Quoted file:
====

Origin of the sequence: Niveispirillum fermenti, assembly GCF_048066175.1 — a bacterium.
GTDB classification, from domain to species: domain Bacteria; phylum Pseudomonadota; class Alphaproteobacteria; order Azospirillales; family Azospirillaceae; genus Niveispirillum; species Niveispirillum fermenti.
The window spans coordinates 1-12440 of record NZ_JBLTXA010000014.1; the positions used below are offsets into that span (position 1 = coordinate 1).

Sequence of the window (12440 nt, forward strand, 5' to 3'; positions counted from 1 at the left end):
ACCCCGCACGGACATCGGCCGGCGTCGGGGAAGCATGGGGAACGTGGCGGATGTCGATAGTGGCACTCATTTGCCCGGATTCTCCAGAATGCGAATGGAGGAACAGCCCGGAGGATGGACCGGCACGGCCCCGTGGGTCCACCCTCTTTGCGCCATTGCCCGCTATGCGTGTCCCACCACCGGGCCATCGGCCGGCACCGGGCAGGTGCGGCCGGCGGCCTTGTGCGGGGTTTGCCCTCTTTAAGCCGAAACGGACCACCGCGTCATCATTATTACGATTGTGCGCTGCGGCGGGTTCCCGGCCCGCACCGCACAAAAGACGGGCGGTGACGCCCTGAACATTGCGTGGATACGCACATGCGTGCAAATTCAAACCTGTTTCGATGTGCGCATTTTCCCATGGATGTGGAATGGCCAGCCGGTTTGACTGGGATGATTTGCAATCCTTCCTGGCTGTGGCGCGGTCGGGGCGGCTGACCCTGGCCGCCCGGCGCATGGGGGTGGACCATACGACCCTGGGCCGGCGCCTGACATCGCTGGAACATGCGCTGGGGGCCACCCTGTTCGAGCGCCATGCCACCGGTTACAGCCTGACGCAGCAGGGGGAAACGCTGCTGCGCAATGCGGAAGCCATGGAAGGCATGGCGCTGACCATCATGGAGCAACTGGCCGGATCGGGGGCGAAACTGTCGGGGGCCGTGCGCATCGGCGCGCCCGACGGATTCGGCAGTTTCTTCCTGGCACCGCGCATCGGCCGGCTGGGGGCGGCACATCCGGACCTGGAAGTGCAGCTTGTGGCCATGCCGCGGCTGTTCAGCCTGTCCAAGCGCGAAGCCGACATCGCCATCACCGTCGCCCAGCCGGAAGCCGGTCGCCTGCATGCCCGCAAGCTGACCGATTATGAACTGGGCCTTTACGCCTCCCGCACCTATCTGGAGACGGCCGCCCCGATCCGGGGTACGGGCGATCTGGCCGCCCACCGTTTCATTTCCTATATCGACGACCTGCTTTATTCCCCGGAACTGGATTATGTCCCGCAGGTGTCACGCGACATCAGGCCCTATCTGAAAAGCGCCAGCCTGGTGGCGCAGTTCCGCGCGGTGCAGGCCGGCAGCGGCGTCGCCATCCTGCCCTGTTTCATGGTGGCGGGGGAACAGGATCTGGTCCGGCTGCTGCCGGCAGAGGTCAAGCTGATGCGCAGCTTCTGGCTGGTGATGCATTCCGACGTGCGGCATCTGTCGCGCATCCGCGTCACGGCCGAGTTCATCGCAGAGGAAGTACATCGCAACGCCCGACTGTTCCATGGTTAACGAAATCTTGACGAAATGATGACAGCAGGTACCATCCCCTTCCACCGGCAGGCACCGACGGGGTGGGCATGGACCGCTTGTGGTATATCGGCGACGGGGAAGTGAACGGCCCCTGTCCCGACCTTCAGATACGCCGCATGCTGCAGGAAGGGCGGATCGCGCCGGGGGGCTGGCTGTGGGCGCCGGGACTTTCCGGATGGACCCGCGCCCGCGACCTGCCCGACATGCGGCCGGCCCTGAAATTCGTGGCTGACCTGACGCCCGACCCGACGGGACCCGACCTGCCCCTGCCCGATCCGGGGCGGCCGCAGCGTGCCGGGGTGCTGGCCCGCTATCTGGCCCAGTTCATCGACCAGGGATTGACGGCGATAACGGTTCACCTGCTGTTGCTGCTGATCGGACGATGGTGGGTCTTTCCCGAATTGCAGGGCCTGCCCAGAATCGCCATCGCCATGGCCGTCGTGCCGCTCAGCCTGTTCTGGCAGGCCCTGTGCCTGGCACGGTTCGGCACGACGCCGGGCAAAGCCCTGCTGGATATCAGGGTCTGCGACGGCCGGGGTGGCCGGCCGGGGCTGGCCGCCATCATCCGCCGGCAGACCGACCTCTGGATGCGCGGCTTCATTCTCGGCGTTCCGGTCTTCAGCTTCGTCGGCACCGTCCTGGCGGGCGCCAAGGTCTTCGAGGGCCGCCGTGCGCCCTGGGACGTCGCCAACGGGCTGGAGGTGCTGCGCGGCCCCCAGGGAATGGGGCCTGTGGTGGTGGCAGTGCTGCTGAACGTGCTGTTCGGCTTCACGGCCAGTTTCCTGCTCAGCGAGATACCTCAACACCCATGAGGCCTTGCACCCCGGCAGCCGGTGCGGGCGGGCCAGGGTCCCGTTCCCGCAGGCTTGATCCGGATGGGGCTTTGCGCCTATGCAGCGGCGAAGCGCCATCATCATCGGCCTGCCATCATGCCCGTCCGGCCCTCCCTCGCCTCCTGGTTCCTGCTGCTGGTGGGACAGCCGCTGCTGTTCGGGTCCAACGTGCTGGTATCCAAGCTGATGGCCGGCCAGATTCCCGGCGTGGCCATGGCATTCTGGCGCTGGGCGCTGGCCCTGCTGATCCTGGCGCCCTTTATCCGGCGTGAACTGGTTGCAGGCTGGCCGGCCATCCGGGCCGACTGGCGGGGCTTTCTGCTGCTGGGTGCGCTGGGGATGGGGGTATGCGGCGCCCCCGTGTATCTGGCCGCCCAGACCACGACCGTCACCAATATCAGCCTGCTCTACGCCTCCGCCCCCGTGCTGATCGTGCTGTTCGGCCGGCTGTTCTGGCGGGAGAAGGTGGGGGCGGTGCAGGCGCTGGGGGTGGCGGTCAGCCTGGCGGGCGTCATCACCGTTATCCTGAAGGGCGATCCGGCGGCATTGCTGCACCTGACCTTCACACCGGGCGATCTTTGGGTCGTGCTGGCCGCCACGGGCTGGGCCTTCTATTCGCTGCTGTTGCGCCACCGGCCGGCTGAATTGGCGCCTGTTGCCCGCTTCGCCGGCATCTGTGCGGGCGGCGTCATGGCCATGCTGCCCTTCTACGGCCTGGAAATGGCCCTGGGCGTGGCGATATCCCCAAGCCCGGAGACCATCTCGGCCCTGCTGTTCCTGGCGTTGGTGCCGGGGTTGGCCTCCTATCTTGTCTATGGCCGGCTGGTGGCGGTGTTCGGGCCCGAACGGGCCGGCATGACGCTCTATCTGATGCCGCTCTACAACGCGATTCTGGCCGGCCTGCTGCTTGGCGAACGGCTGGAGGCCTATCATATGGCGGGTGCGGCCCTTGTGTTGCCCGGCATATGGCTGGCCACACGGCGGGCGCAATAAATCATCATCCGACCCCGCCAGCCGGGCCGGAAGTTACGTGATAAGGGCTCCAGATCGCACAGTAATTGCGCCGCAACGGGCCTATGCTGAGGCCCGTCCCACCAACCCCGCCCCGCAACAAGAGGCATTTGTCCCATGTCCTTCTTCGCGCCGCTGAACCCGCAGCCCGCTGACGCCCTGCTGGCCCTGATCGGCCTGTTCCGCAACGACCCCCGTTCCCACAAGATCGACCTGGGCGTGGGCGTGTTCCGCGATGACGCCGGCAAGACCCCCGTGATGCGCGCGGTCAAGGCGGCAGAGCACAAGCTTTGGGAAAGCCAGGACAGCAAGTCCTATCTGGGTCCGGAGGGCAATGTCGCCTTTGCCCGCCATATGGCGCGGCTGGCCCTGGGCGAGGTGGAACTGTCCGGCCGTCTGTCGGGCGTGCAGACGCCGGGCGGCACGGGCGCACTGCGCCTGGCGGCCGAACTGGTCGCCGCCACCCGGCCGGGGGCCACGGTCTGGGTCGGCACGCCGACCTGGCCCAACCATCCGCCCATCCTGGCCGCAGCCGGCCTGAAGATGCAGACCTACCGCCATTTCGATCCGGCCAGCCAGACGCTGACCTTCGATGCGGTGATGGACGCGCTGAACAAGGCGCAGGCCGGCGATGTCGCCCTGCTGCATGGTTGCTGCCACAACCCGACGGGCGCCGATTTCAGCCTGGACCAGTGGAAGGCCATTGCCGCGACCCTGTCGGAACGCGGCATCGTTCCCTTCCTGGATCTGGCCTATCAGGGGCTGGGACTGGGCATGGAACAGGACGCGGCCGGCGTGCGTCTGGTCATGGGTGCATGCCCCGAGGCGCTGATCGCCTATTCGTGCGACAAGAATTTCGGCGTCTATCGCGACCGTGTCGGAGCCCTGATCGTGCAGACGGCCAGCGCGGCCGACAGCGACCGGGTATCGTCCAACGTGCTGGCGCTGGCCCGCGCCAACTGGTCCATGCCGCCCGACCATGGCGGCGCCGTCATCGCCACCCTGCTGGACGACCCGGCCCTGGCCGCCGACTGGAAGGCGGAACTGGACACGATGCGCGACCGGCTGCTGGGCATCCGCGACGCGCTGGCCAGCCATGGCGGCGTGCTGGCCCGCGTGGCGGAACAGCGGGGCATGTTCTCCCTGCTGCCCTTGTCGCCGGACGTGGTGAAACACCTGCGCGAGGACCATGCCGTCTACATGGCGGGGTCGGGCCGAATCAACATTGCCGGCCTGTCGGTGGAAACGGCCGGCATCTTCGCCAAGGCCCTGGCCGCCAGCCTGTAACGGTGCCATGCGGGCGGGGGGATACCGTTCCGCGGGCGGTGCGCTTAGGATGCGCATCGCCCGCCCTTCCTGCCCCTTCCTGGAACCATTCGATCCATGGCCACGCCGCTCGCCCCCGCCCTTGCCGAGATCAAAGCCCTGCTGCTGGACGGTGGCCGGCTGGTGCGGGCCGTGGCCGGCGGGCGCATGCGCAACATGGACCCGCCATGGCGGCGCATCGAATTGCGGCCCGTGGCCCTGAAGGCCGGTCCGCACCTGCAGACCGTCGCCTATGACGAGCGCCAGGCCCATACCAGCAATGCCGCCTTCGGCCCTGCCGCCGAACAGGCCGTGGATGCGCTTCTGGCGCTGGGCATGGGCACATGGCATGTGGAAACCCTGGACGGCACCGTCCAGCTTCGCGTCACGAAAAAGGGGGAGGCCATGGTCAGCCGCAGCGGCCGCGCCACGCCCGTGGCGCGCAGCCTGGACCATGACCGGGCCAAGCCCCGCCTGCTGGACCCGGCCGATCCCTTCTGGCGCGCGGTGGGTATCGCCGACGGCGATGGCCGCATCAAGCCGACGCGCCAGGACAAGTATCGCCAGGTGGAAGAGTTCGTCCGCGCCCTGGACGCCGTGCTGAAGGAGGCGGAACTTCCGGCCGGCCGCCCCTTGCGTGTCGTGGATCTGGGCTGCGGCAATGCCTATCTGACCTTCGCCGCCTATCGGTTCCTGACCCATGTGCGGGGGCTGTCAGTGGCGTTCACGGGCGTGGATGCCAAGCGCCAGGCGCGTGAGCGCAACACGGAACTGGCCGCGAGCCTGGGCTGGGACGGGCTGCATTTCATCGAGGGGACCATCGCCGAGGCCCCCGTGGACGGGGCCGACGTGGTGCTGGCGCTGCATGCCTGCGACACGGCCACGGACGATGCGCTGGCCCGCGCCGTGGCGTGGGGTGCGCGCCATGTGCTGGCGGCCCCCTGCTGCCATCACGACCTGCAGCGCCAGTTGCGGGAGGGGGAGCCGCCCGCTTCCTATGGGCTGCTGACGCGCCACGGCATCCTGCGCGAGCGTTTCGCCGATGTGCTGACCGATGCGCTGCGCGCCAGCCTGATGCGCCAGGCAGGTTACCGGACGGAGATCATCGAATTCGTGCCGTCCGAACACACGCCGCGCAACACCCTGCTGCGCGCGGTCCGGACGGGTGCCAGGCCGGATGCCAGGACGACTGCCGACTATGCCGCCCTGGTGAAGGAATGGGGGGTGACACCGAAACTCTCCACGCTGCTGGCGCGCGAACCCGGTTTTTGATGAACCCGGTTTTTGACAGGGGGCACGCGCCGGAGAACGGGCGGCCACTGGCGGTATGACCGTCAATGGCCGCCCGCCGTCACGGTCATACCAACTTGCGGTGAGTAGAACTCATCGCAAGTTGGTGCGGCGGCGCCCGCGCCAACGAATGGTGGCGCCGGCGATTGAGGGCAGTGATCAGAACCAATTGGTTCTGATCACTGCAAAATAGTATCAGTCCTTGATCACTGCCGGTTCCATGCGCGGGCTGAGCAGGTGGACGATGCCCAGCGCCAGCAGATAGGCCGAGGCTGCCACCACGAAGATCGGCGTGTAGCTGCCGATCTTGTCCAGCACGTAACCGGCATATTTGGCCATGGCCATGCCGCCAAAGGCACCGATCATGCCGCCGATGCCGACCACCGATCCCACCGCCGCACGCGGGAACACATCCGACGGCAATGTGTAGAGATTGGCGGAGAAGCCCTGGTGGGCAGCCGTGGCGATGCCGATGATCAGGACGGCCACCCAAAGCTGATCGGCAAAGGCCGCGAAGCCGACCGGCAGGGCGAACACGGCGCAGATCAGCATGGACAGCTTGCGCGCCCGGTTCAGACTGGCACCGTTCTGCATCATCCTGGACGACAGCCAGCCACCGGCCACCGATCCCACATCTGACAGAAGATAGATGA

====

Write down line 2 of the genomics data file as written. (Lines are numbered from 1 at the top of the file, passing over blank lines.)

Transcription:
GTDB classification, from domain to species: domain Bacteria; phylum Pseudomonadota; class Alphaproteobacteria; order Azospirillales; family Azospirillaceae; genus Niveispirillum; species Niveispirillum fermenti.